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Agricultural Research Service

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Photo: A Colorado potato beetle larva on its favorite. Link to photo information
A Colorado potato beetle larva on its favorite food, a potato leaf.  Click the image for more information about it.

Read the magazine story to find out more.

Beetles Learn that "You Are What You Eat"

By Sharon Durham
March 12, 2004

Agricultural Research Service scientists studying the Colorado potato beetle (CPB) with the goal of finding an effective biological control against the pest have been hampered by the insect's reluctance to eat a formulated diet. Now ARS scientists in Beltsville, Md., have developed a freeze-dried diet palatable to CPB.

Previously, the agency's Insect Biocontrol Laboratory in Beltsville had developed a palatable diet for the destructive beetle, but the diet had to be prepared immediately before feeding or the picky insect pest wouldn't eat it.

To get around the problem, microbiologist Phyllis Martin and her colleagues employed freeze-drying--commonly used to make instant coffee and packaged food for astronauts--to preserve the diet after preparation. Martin found the beetles readily eat a freeze-dried diet that has been moistened with water or a suspension of bacteria. The freeze-dried diet is convenient because it allows for long-term storage, estimated to be at least nine months.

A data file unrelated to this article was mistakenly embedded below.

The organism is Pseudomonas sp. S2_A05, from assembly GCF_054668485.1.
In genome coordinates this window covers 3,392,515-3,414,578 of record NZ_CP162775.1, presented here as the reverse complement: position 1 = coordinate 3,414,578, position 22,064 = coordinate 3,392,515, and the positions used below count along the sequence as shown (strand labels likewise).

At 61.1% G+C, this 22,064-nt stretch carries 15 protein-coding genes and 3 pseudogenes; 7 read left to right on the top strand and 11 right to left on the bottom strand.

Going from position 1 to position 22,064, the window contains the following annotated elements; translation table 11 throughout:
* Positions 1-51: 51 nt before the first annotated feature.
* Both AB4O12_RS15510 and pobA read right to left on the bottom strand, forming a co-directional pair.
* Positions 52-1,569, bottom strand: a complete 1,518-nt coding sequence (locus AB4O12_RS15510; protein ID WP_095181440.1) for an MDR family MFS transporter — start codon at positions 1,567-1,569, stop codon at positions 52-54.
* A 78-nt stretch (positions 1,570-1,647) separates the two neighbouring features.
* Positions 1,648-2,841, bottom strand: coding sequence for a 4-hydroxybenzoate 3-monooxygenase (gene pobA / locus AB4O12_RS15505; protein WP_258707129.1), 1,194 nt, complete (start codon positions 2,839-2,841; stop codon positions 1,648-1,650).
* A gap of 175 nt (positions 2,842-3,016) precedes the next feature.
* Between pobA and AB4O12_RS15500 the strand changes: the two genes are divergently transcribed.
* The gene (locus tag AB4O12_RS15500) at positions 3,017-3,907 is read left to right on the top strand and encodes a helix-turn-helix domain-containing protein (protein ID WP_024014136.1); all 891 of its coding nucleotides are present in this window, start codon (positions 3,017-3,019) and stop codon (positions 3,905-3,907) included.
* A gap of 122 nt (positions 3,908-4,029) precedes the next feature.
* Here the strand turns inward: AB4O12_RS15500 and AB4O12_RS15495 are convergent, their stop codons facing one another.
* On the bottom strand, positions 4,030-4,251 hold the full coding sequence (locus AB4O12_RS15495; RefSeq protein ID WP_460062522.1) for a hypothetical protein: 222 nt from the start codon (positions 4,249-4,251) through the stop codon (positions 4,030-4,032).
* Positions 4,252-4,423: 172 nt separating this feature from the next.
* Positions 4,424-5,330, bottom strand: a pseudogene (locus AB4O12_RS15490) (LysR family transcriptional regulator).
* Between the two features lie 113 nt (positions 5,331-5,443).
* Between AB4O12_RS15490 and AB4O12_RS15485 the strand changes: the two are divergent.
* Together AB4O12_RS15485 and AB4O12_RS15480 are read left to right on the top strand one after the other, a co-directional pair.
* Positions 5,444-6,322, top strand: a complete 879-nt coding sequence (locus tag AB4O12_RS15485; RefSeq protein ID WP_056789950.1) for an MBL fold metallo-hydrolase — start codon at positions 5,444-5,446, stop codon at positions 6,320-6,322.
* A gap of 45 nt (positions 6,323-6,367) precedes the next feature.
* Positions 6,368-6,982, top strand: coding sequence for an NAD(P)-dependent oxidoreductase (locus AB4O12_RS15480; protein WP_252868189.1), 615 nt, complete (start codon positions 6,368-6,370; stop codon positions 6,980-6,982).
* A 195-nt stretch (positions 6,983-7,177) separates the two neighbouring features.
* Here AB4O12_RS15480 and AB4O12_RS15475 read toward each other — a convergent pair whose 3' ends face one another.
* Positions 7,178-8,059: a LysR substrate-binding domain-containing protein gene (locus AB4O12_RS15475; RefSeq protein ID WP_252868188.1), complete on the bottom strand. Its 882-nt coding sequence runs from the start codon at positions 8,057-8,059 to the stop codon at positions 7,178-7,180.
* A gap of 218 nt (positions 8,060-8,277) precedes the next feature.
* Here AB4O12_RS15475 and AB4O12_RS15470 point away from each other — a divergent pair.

The freeze-dried diet also has other benefits. Some toxins being considered for control of CPB are heat-sensitive, which eliminated them from testing with the previously formulated ARS diet that had to be prepared with boiling water.

Controlling CPB is vitally important to commercial growers. Both immature and adult beetles feed on potato, eggplant and tomato vegetation, and have developed resistance to most available insecticides. Researchers are looking for alternative methods, such as bacteria or fungi that only harm target pest insects such as CPB.

The freeze-dried diet seems to allow concentrated ingestion of the bacteria meant to control CPB and will provide the means for testing a wider range of bacterial and fungal controls.

More information about the research is in the March issue of Agricultural Research magazine.

ARS is the U.S. Department of Agriculture's chief scientific research agency.

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